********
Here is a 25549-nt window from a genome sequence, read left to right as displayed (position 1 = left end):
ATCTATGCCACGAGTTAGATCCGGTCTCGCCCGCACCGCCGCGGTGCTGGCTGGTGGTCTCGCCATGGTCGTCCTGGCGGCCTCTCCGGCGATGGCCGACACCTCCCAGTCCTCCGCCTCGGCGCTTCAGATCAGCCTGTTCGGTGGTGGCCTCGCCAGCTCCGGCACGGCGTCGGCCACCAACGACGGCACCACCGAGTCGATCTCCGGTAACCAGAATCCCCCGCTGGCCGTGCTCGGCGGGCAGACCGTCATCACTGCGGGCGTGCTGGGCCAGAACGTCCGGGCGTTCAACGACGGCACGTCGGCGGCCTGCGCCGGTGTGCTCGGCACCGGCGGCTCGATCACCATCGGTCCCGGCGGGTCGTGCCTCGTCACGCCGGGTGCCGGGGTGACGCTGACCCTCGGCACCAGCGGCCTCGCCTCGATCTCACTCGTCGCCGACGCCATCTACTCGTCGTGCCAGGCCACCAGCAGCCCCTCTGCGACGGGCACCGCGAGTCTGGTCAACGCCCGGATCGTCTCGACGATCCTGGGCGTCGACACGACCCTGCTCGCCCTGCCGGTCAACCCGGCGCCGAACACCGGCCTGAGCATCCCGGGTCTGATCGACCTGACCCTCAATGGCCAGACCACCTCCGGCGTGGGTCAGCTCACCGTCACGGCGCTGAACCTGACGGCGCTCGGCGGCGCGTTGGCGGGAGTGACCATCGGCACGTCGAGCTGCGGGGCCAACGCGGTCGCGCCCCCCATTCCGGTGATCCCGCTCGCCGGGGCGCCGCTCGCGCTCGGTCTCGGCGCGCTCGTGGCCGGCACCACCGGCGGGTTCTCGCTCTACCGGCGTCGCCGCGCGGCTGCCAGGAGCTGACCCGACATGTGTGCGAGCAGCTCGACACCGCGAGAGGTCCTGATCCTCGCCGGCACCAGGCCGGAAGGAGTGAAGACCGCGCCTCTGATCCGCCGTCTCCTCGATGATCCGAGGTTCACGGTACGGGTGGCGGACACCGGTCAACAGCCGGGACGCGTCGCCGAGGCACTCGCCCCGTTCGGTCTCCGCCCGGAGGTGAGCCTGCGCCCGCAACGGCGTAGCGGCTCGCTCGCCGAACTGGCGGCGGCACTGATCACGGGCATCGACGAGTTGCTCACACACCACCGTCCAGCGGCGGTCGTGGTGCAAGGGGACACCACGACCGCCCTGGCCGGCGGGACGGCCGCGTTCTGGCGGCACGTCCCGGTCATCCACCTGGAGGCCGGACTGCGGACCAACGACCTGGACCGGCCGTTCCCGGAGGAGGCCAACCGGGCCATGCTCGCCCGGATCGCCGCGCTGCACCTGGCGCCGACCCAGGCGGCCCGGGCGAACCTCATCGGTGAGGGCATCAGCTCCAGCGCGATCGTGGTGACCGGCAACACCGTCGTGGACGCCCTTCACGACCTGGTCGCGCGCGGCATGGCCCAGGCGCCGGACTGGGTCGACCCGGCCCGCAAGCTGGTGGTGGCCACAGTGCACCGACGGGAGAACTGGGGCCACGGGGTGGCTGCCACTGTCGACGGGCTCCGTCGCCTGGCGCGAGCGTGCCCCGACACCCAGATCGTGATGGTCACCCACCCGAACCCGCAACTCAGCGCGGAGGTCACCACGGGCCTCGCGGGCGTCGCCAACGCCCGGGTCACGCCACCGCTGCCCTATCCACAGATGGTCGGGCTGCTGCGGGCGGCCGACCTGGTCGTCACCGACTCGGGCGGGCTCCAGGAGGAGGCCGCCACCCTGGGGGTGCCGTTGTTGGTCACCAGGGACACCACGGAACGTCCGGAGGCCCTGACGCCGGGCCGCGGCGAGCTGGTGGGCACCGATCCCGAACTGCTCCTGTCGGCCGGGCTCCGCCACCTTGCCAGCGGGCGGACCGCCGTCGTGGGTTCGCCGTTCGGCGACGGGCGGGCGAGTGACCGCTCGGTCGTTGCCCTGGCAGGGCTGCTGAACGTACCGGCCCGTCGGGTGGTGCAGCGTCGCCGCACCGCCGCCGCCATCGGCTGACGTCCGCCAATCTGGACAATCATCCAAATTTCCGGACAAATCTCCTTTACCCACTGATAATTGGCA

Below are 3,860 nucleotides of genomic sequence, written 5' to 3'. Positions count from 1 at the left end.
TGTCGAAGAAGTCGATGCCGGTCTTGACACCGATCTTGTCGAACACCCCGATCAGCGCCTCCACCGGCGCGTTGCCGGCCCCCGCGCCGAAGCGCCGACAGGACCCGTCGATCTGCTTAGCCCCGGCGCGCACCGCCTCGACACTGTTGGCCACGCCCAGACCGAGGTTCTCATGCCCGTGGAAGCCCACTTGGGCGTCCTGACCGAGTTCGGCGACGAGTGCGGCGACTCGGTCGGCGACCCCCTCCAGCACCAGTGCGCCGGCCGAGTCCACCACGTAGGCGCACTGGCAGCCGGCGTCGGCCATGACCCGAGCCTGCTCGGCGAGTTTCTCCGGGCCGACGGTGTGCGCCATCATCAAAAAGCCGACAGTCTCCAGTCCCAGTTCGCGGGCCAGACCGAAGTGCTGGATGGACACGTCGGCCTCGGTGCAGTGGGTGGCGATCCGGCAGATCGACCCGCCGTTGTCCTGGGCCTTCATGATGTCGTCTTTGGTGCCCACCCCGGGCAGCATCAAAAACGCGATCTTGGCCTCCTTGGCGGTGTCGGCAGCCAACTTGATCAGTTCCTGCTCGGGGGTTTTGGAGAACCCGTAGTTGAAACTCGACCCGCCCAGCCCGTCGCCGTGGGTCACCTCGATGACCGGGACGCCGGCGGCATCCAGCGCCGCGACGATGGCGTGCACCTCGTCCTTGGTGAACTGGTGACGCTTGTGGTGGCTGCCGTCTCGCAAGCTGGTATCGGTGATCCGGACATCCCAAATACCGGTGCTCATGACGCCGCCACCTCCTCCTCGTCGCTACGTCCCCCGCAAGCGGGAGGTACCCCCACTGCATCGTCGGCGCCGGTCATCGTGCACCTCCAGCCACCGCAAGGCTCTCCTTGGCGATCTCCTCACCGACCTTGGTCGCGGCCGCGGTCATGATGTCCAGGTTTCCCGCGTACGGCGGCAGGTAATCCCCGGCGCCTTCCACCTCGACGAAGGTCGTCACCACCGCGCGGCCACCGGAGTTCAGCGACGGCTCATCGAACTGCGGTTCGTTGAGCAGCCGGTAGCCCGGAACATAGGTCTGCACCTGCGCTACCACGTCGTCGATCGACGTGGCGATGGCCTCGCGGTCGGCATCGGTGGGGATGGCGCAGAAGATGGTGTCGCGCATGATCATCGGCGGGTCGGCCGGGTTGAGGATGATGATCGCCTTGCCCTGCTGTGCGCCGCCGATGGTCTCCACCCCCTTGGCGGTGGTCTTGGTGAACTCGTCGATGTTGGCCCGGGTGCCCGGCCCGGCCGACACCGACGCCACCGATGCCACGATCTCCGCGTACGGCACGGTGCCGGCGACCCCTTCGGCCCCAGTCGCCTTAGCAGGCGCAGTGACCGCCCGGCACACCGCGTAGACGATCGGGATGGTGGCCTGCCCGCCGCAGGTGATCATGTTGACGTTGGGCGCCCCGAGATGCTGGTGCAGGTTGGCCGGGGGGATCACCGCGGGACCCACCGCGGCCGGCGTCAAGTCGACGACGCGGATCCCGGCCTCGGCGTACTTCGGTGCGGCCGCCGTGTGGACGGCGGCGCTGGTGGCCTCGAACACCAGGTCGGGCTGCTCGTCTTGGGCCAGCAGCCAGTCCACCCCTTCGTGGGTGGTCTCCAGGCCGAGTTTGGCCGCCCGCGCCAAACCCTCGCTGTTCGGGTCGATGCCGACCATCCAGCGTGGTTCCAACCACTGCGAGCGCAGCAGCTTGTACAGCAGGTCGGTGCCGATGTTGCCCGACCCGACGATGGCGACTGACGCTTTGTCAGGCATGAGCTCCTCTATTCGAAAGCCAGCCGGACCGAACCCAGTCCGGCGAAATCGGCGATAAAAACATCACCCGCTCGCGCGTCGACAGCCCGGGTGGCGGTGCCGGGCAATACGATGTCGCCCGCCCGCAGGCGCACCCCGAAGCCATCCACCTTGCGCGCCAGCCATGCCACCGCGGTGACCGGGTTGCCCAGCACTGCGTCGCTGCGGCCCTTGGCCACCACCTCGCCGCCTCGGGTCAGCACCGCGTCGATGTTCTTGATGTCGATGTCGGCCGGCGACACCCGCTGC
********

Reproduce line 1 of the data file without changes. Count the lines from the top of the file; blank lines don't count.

Here is a 25549-nt window from a genome sequence, read left to right as displayed (position 1 = left end):